Benefits of Applications, “Apps”, On Smart Technology Devices

image_pdf

Communication is key for learning, and children with ASD can struggle with verbal and nonverbal communications as well as social interactions. Touch screen devices such as the Iphone and Ipad, provide a world of applications or “apps” that can allow a child with ASD to learn how to effectively communicate and socialize. These applications offer visual, interactive, and educational ways to help improve the child’s communication level. There are also applications that will help the child in certain traditional subjects in school, as well as help in regulating emotions. These applications do not replace what a child can learn through in-person social interaction, but rather provide extra help in achieving excellent communication skills.

These touch screen devices allow the child to practice these skills anywhere, including school, therapy or at home. The flexibility of these devices can allow the child to practice communication skills in a variety of settings, being able to adapt to different environments and situations. Below are a list of Autism-focused applications that provide an alternative way of learning communication skills, educational subjects, and social interactions.

*As of 2016 this list was current, but the app marketplace is constantly evolving. New options may have emerged since this list was created.

Communication:

  • Sight Words by Teach Speech Apps – Simple flash-card style app that helps children learn to read
  • Communicate Easy by Pluja Apps Limited – Visual prompts in addition to sound and video cards. You can add your own picture cards
  • Avaz – Free AAC App for Autism – Provides a voice for children with complex communication needs
  • Learn with Rufus: Fun and Games – Several educational apps to choose from
  • Activity Timer – several versions to choose from. Can help prepare child for upcoming transition between activities
  • Proloquo2Go-Symbol-Based AAC-Picture, text, and keyboard functions for message formulation

Educational:

  • A Present for Milo by Ruckus Media Group – Interactive story about a cat and mouse
  • Tiny Hands Apps – Several different free applications available for children three and under – learn shapes, colors, matching, counting, etc.
  • Fisher Price – Several apps for toddlers
  • ABC Coloring Book by June Blossom – Children learn the alphabet while coloring and exploring their creativity.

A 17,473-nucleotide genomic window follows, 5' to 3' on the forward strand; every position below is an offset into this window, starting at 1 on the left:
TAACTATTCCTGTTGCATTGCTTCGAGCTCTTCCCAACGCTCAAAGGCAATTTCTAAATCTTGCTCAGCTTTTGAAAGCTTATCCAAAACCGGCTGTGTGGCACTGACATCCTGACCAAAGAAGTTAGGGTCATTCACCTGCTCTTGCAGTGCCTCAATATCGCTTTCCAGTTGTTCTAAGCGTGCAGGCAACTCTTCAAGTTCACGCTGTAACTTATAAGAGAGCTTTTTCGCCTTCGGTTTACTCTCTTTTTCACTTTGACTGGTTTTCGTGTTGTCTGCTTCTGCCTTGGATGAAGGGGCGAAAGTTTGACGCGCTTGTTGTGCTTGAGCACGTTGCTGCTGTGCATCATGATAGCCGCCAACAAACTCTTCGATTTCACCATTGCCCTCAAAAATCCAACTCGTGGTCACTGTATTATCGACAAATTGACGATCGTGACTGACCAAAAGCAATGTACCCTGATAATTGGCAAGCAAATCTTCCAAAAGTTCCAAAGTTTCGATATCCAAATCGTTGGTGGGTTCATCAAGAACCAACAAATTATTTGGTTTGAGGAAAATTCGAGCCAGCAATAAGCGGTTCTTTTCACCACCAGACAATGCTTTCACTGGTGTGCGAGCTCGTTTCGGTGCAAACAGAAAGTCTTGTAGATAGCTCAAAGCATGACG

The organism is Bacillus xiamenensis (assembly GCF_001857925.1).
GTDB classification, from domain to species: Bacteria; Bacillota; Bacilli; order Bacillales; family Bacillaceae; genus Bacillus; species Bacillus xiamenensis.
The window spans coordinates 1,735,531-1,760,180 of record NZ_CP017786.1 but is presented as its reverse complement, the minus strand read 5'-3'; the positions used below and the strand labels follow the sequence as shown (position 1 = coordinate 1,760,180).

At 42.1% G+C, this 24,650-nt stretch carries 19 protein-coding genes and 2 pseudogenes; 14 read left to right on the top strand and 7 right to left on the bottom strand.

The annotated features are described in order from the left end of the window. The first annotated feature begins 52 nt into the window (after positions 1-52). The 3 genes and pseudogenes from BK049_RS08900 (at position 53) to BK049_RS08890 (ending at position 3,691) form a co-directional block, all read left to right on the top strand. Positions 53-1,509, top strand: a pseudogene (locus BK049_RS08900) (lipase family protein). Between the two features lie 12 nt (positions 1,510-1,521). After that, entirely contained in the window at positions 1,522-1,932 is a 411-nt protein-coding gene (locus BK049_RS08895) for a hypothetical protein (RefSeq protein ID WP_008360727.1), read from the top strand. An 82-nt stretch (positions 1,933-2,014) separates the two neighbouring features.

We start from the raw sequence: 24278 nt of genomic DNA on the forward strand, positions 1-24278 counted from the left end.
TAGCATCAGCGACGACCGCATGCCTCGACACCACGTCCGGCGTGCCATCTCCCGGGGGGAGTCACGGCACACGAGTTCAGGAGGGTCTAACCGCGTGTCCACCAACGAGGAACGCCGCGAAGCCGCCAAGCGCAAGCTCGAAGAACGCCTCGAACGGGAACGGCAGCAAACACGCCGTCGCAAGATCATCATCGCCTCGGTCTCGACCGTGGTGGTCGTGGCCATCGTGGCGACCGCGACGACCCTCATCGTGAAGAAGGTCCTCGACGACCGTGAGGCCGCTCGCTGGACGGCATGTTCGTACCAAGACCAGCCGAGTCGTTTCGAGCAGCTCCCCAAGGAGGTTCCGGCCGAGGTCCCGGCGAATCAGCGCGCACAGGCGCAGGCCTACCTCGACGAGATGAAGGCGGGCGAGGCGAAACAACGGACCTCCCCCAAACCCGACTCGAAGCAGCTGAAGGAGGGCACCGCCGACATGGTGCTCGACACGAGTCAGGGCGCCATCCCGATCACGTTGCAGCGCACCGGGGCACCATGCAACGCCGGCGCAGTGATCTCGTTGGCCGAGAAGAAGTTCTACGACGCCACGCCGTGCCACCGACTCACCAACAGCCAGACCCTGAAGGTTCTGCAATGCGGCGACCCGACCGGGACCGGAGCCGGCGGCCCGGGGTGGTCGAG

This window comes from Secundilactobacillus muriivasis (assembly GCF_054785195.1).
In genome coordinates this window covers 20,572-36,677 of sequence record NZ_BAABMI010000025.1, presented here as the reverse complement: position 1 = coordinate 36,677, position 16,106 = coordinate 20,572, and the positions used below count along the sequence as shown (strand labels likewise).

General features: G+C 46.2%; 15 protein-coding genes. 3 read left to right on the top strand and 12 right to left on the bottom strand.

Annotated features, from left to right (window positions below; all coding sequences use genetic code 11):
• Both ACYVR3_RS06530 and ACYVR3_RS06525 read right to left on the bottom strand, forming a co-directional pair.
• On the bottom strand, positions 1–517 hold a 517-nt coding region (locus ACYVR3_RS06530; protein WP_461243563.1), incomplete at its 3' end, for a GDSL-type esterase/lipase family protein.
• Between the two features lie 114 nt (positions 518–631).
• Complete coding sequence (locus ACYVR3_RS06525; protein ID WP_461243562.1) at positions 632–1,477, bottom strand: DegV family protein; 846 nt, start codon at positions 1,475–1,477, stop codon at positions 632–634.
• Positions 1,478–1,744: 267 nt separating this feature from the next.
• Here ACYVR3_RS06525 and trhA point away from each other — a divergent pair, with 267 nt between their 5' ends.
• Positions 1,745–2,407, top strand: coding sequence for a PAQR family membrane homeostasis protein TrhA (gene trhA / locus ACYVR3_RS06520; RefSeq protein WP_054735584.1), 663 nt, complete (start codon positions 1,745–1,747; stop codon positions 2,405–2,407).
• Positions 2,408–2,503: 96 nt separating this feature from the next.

• Touch & Say by Interbots – Learn to recognize colors, emotions, songs, and directions

Emotion Regulation and Social Interactions:

  • Autism Emotion – Model Me Kids, LLC – Teach children emotions with pictures and music
  • Breathing Bubbles by Momentous Institute – Emotion regulation and breathing exercises
  • Breathe, Think, Do by Sesame Street – Teach child to regulate emotions, learn patience, and think of solutions to problems
  • Super Stretch Yoga HD – The Adventures of Super Stretch, LLC – Children move their bodies, learn breathing exercises
  • Board Communicator – AAC Speech Aid
  • Model Me Going Places 2 by Model Me Kids, LLC – Visual teaching tool to help children learn appropriate behavior in the community
  • The Social Express by The Language Express, Inc – Teaches children and young adults to manage social interactions
  • Choiceworks- Helps children complete daily routines and tasks, understanding and controlling feelings and improve patience.
  • I Can Have Conversations With You!– Helps children with conversation and social skills by providing a unique solution to parents who want to empower their child to initiate, understand, and participate in conversations.

Related Articles:

Accommodations and Support for School Aged Children with ASD

Assistive Technology

SECTION 504 OF THE REHABILITATION ACT OF 1973

Additional Resources:

Autism Speaks Roadmap for Technology

Autism Speaks Webinar for Smartphone use as Behavioral-Cognitive Therapy

Bridging Gaps Between Technology and Disabilities \

National Autistic Society- Technology

 

 

 

Last Updated: April 3, 2019

The Center for Autism Research and The Children's Hospital of Philadelphia do not endorse or recommend any specific person or organization or form of treatment. The information included within the CAR Autism Roadmap™ and CAR Resource Directory™ should not be considered medical advice and should serve only as a guide to resources publicly and privately available. Choosing a treatment, course of action, and/or a resource is a personal decision, which should take into account each individual's and family's particular circumstances.


CAR Resource Directory™